The recent wave of antitrust actions by the Federal Trade Commission (FTC) and Department of Justice has largely failed in court and has soured American attitudes toward enforcers. Attempts to move away from the consumer welfare standard (CWS) have only reinforced the need for an objective measurement to measure alleged harm. Proposed replacements for the CWS end up recreating the same issues it was intended to solve.

While not formal law, the CWS has proven to be a reliable guideline for antitrust action only when there is evidence of significant, long-lasting harm to consumers. Before the CWS, antitrust enforcement often led to results that protected competitors rather than competition and left consumers paying the difference. By making the focus impact on consumers, regulators had a more objective means of determining whether to enforce antitrust law.

With the focus narrowed to consumer welfare, companies have a clear, measurable standard to comply with antitrust law. In addition, it also incentivizes companies to behave in a way that leads to lower prices for the end consumers.

That approach is not without its critics. Notably, the current chair of the FTC, Lina Khan, gained attention among antitrust scholars with her article “Amazon’s Antitrust Paradox” and her critique of the CWS. In the article, Khan argued the shift to the CWS ignores factors related to market structure that can give a company monopolistic power, using Amazon as her prime example.

Khan made the case that antitrust law should look beyond the CWS and consider factors that are harder to measure when determining whether or not a company is in violation. The issue with this and other alternative proposals to the CWS, such as the competition and the competitive process test, is that it would unmoor antitrust law from an objective, measurable standard without replacing it with an objective and measurable alternative. The CWS was introduced to solve the issue of ambiguity in antitrust rulings and to protect consumers from price increases. Replacing it with a subjective or multifaceted alternative would only recreate the problem the CWS was introduced to solve.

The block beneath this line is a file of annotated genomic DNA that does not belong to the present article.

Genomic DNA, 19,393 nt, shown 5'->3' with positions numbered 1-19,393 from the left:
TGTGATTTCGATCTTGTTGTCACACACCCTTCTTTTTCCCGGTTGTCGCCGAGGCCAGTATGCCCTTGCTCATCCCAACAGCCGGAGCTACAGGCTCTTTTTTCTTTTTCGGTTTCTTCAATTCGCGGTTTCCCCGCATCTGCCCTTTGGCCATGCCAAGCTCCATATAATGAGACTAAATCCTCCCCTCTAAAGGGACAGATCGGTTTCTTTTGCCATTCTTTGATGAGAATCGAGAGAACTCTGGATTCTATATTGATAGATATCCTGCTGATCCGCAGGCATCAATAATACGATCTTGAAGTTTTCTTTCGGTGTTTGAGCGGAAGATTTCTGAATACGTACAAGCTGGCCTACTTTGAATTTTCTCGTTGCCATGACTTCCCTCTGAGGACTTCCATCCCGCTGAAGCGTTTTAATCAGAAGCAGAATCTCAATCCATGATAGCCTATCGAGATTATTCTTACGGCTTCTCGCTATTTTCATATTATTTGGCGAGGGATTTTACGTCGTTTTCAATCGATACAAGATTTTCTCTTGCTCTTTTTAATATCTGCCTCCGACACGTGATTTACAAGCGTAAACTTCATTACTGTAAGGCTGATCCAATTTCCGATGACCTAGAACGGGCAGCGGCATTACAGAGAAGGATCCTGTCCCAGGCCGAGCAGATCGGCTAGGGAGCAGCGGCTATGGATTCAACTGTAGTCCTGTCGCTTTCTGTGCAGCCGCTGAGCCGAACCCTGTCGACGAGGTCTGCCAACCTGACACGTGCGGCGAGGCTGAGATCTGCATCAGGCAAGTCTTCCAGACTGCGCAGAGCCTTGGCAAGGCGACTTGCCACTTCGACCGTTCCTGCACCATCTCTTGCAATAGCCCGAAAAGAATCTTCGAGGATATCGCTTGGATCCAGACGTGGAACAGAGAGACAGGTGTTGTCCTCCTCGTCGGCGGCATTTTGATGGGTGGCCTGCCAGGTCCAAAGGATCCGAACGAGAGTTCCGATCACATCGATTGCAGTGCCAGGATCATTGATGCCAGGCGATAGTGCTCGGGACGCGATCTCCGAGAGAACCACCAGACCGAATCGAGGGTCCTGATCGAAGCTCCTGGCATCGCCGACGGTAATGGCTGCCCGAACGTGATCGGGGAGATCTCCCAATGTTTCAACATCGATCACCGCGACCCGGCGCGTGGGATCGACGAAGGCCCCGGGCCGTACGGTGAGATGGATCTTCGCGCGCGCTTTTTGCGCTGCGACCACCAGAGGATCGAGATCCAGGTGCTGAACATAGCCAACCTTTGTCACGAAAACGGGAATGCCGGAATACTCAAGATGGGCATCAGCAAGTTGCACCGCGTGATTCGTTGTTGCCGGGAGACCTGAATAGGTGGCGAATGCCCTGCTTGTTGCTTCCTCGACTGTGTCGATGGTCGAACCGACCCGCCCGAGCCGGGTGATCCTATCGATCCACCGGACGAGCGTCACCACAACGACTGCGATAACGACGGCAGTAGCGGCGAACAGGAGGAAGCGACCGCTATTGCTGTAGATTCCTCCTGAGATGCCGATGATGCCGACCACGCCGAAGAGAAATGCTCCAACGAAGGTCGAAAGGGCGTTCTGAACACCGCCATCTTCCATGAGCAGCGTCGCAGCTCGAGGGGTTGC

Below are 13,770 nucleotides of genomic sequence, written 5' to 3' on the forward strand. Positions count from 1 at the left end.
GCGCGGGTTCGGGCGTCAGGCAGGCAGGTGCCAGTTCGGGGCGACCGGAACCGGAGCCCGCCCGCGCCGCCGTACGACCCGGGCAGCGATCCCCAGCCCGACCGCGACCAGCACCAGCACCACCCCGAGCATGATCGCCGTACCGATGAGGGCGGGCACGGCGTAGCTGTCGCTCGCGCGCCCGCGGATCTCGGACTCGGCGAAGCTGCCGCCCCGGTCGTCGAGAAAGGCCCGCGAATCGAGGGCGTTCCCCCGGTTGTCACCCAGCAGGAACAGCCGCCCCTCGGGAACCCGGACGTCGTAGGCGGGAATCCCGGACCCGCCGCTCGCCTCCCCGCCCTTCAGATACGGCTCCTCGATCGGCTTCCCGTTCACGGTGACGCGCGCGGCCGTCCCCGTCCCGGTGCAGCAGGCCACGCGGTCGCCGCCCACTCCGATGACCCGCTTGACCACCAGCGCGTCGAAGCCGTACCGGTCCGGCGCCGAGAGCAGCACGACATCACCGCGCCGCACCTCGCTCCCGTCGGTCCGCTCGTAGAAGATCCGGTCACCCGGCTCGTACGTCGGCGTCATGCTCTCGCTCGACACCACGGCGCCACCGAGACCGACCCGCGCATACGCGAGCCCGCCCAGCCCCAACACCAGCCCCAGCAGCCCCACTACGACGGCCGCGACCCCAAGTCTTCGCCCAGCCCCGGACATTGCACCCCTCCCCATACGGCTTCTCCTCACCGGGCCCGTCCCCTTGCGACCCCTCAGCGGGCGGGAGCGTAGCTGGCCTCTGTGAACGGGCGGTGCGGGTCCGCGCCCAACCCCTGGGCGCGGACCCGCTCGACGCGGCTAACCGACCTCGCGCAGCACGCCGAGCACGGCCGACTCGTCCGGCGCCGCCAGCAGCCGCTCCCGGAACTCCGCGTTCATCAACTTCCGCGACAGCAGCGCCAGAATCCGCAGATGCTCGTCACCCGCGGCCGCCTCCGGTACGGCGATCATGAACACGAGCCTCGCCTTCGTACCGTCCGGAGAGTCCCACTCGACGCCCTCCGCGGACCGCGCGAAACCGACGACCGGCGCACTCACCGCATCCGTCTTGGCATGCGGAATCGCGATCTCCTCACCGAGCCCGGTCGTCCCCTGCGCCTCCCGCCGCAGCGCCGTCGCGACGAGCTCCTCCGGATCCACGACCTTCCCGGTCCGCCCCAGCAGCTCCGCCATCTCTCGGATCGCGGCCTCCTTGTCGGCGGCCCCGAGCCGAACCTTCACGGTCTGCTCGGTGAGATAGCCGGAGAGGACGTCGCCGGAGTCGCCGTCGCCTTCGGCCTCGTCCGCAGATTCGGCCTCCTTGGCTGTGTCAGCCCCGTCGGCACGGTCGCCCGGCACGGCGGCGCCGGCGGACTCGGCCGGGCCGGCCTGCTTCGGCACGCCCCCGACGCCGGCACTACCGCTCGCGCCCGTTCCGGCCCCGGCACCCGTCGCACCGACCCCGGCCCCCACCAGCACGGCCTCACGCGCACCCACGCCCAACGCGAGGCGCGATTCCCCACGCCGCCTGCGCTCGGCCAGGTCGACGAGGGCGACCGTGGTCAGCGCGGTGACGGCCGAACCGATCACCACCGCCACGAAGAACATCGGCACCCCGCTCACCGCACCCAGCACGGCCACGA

As the FTC lawsuit against Amazon plays out, recent failures in court seem to indicate the CWS will continue to stand even as the FTC continues its failed strategy. Courts seem hesitant to break from a standard that has been in place for decades and provides clarity for companies and regulators when determining the legality of business practices. The recent change in direction has led to the FTC becoming one of the least popular government agencies as it continues to undermine its mission and lose public trust, as evident from the spike in turnover rates among its staff.

The CWS has succeeded in providing a measurable way to determine violations of antitrust law as well as decrease prices for consumers. Any attempt to move away from the standard is likely to fail without a solution that includes these benefits.